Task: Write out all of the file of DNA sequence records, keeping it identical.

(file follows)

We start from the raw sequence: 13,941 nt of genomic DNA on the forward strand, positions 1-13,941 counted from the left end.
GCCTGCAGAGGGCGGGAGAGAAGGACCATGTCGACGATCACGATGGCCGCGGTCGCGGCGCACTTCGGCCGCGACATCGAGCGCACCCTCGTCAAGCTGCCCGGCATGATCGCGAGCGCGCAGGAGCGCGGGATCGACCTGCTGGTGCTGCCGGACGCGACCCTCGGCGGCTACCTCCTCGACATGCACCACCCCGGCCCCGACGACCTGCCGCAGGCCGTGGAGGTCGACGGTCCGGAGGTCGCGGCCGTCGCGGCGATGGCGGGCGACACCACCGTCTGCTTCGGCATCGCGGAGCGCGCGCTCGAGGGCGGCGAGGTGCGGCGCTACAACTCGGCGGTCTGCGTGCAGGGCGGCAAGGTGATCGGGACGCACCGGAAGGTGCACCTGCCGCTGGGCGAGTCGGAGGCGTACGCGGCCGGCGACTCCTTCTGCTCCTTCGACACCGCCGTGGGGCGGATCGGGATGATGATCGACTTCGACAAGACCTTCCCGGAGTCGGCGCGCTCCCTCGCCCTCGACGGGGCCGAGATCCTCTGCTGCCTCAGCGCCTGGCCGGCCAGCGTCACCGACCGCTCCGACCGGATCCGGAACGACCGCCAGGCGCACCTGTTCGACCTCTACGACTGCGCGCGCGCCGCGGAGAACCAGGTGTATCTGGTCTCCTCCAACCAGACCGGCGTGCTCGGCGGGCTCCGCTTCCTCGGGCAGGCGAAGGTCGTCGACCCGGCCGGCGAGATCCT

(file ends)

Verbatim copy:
We start from the raw sequence: 13,941 nt of genomic DNA on the forward strand, positions 1-13,941 counted from the left end.
GCCTGCAGAGGGCGGGAGAGAAGGACCATGTCGACGATCACGATGGCCGCGGTCGCGGCGCACTTCGGCCGCGACATCGAGCGCACCCTCGTCAAGCTGCCCGGCATGATCGCGAGCGCGCAGGAGCGCGGGATCGACCTGCTGGTGCTGCCGGACGCGACCCTCGGCGGCTACCTCCTCGACATGCACCACCCCGGCCCCGACGACCTGCCGCAGGCCGTGGAGGTCGACGGTCCGGAGGTCGCGGCCGTCGCGGCGATGGCGGGCGACACCACCGTCTGCTTCGGCATCGCGGAGCGCGCGCTCGAGGGCGGCGAGGTGCGGCGCTACAACTCGGCGGTCTGCGTGCAGGGCGGCAAGGTGATCGGGACGCACCGGAAGGTGCACCTGCCGCTGGGCGAGTCGGAGGCGTACGCGGCCGGCGACTCCTTCTGCTCCTTCGACACCGCCGTGGGGCGGATCGGGATGATGATCGACTTCGACAAGACCTTCCCGGAGTCGGCGCGCTCCCTCGCCCTCGACGGGGCCGAGATCCTCTGCTGCCTCAGCGCCTGGCCGGCCAGCGTCACCGACCGCTCCGACCGGATCCGGAACGACCGCCAGGCGCACCTGTTCGACCTCTACGACTGCGCGCGCGCCGCGGAGAACCAGGTGTATCTGGTCTCCTCCAACCAGACCGGCGTGCTCGGCGGGCTCCGCTTCCTCGGGCAGGCGAAGGTCGTCGACCCGGCCGGCGAGATCCT